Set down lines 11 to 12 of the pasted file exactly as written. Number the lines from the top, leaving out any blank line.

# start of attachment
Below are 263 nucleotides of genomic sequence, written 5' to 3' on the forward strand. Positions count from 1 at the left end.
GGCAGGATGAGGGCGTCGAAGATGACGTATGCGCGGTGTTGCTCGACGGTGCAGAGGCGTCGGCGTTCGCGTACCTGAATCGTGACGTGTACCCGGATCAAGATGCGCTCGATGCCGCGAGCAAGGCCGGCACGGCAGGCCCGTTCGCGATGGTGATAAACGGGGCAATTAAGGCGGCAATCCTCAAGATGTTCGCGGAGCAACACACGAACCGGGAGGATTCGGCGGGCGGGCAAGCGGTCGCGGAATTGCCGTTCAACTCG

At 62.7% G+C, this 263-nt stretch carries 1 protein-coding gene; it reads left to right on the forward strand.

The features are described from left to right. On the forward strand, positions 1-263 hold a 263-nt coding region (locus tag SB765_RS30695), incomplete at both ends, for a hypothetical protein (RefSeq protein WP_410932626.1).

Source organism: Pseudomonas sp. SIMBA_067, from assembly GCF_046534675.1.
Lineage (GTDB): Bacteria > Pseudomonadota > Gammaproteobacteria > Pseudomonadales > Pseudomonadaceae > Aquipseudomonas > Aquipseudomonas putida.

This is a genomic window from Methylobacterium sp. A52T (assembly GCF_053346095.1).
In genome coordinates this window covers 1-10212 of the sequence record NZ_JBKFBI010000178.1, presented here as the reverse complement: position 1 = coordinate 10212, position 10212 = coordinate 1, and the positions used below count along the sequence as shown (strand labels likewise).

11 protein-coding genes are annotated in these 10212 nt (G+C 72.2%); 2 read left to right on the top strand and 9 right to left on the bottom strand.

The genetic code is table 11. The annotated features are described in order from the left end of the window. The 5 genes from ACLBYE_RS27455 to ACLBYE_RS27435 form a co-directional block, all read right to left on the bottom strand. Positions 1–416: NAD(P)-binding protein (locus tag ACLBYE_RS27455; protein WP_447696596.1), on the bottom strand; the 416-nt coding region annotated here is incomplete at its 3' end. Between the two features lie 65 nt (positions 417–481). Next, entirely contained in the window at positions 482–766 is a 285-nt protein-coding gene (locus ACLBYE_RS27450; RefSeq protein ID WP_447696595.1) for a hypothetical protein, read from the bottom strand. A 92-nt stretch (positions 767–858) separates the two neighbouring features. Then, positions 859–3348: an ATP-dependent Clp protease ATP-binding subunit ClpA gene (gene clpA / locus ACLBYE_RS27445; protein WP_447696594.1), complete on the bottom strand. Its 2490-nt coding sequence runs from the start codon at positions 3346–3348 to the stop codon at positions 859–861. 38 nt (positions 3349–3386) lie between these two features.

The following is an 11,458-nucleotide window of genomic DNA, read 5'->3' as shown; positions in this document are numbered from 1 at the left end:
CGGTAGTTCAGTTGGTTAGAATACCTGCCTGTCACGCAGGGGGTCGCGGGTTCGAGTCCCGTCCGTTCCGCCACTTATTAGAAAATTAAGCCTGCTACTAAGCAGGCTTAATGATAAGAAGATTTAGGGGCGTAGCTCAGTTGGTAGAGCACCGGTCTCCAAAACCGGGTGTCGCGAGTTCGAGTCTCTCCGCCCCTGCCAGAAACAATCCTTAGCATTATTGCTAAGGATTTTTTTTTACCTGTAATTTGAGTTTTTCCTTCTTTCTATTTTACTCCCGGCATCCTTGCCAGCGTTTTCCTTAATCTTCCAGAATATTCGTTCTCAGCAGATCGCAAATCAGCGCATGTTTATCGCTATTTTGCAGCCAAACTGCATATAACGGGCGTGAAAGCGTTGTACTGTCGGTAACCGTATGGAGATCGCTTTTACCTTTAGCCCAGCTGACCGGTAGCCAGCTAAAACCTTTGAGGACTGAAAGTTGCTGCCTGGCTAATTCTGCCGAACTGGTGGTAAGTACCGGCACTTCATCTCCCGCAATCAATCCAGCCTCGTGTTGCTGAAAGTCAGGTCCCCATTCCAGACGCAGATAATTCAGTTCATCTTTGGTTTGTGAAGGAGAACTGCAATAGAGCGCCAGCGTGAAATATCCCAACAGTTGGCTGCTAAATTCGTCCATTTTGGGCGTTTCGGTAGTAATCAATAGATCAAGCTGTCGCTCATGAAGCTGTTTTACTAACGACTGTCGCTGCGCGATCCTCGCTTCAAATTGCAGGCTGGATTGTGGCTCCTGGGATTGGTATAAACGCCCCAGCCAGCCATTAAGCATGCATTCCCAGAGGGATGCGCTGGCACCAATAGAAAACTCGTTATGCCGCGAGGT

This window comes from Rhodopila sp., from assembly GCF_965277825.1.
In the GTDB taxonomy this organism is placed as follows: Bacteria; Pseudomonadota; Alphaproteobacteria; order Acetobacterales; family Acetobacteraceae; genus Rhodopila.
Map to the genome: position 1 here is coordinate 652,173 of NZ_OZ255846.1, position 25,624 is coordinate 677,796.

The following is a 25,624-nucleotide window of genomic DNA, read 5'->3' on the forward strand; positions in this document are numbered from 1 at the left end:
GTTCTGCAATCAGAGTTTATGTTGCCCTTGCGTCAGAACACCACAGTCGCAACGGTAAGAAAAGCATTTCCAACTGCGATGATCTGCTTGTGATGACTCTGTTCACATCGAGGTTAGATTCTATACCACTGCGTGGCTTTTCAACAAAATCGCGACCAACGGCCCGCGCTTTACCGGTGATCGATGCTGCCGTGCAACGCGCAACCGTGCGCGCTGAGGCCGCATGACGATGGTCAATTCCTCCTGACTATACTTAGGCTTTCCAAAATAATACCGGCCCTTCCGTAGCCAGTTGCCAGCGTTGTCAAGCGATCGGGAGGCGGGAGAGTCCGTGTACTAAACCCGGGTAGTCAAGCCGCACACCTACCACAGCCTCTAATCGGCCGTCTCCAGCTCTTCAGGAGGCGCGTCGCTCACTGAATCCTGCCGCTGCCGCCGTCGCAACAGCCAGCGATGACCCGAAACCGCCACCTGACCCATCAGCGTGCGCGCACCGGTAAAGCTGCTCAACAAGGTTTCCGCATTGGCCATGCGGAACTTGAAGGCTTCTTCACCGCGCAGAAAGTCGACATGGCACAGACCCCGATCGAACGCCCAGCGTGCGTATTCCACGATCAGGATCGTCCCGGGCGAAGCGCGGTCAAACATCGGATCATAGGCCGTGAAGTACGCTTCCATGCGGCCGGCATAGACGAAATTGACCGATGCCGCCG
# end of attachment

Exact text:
The following is an 11,458-nucleotide window of genomic DNA, read 5'->3' as shown; positions in this document are numbered from 1 at the left end:
CGGTAGTTCAGTTGGTTAGAATACCTGCCTGTCACGCAGGGGGTCGCGGGTTCGAGTCCCGTCCGTTCCGCCACTTATTAGAAAATTAAGCCTGCTACTAAGCAGGCTTAATGATAAGAAGATTTAGGGGCGTAGCTCAGTTGGTAGAGCACCGGTCTCCAAAACCGGGTGTCGCGAGTTCGAGTCTCTCCGCCCCTGCCAGAAACAATCCTTAGCATTATTGCTAAGGATTTTTTTTTACCTGTAATTTGAGTTTTTCCTTCTTTCTATTTTACTCCCGGCATCCTTGCCAGCGTTTTCCTTAATCTTCCAGAATATTCGTTCTCAGCAGATCGCAAATCAGCGCATGTTTATCGCTATTTTGCAGCCAAACTGCATATAACGGGCGTGAAAGCGTTGTACTGTCGGTAACCGTATGGAGATCGCTTTTACCTTTAGCCCAGCTGACCGGTAGCCAGCTAAAACCTTTGAGGACTGAAAGTTGCTGCCTGGCTAATTCTGCCGAACTGGTGGTAAGTACCGGCACTTCATCTCCCGCAATCAATCCAGCCTCGTGTTGCTGAAAGTCAGGTCCCCATTCCAGACGCAGATAATTCAGTTCATCTTTGGTTTGTGAAGGAGAACTGCAATAGAGCGCCAGCGTGAAATATCCCAACAGTTGGCTGCTAAATTCGTCCATTTTGGGCGTTTCGGTAGTAATCAATAGATCAAGCTGTCGCTCATGAAGCTGTTTTACTAACGACTGTCGCTGCGCGATCCTCGCTTCAAATTGCAGGCTGGATTGTGGCTCCTGGGATTGGTATAAACGCCCCAGCCAGCCATTAAGCATGCATTCCCAGAGGGATGCGCTGGCACCAATAGAAAACTCGTTATGCCGCGAGGT